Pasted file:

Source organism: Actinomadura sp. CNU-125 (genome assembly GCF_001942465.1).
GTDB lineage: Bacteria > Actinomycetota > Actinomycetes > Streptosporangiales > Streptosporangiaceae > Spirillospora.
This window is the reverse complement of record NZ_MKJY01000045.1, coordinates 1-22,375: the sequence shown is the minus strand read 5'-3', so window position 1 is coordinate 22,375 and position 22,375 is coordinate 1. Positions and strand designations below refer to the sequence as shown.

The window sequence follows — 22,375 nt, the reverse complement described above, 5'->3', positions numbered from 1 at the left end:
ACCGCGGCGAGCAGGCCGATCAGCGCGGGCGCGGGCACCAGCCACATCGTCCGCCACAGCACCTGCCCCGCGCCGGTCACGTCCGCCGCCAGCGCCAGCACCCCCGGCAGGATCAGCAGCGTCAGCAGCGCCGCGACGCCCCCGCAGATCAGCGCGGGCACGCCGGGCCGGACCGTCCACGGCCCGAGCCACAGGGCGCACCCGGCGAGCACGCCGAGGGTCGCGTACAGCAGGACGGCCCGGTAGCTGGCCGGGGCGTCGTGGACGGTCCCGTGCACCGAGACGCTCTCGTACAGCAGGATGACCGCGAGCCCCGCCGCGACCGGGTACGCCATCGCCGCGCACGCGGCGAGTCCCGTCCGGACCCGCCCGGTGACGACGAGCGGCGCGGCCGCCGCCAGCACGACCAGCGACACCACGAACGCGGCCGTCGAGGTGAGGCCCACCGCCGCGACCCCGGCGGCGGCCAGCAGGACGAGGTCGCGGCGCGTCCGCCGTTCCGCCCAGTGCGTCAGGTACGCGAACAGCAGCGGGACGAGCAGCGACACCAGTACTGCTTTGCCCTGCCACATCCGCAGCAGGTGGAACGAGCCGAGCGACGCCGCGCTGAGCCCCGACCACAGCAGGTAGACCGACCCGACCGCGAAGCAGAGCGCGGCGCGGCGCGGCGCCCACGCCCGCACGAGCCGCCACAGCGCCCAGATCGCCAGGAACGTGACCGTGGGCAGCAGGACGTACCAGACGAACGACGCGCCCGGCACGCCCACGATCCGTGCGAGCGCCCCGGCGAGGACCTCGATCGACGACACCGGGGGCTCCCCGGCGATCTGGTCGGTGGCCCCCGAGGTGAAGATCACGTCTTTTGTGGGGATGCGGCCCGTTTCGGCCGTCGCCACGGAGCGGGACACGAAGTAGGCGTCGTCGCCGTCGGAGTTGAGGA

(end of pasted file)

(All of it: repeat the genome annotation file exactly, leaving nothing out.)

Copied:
Source organism: Actinomadura sp. CNU-125 (genome assembly GCF_001942465.1).
GTDB lineage: Bacteria > Actinomycetota > Actinomycetes > Streptosporangiales > Streptosporangiaceae > Spirillospora.
This window is the reverse complement of record NZ_MKJY01000045.1, coordinates 1-22,375: the sequence shown is the minus strand read 5'-3', so window position 1 is coordinate 22,375 and position 22,375 is coordinate 1. Positions and strand designations below refer to the sequence as shown.

The window sequence follows — 22,375 nt, the reverse complement described above, 5'->3', positions numbered from 1 at the left end:
ACCGCGGCGAGCAGGCCGATCAGCGCGGGCGCGGGCACCAGCCACATCGTCCGCCACAGCACCTGCCCCGCGCCGGTCACGTCCGCCGCCAGCGCCAGCACCCCCGGCAGGATCAGCAGCGTCAGCAGCGCCGCGACGCCCCCGCAGATCAGCGCGGGCACGCCGGGCCGGACCGTCCACGGCCCGAGCCACAGGGCGCACCCGGCGAGCACGCCGAGGGTCGCGTACAGCAGGACGGCCCGGTAGCTGGCCGGGGCGTCGTGGACGGTCCCGTGCACCGAGACGCTCTCGTACAGCAGGATGACCGCGAGCCCCGCCGCGACCGGGTACGCCATCGCCGCGCACGCGGCGAGTCCCGTCCGGACCCGCCCGGTGACGACGAGCGGCGCGGCCGCCGCCAGCACGACCAGCGACACCACGAACGCGGCCGTCGAGGTGAGGCCCACCGCCGCGACCCCGGCGGCGGCCAGCAGGACGAGGTCGCGGCGCGTCCGCCGTTCCGCCCAGTGCGTCAGGTACGCGAACAGCAGCGGGACGAGCAGCGACACCAGTACTGCTTTGCCCTGCCACATCCGCAGCAGGTGGAACGAGCCGAGCGACGCCGCGCTGAGCCCCGACCACAGCAGGTAGACCGACCCGACCGCGAAGCAGAGCGCGGCGCGGCGCGGCGCCCACGCCCGCACGAGCCGCCACAGCGCCCAGATCGCCAGGAACGTGACCGTGGGCAGCAGGACGTACCAGACGAACGACGCGCCCGGCACGCCCACGATCCGTGCGAGCGCCCCGGCGAGGACCTCGATCGACGACACCGGGGGCTCCCCGGCGATCTGGTCGGTGGCCCCCGAGGTGAAGATCACGTCTTTTGTGGGGATGCGGCCCGTTTCGGCCGTCGCCACGGAGCGGGACACGAAGTAGGCGTCGTCGCCGTCGGAGTTGAGGA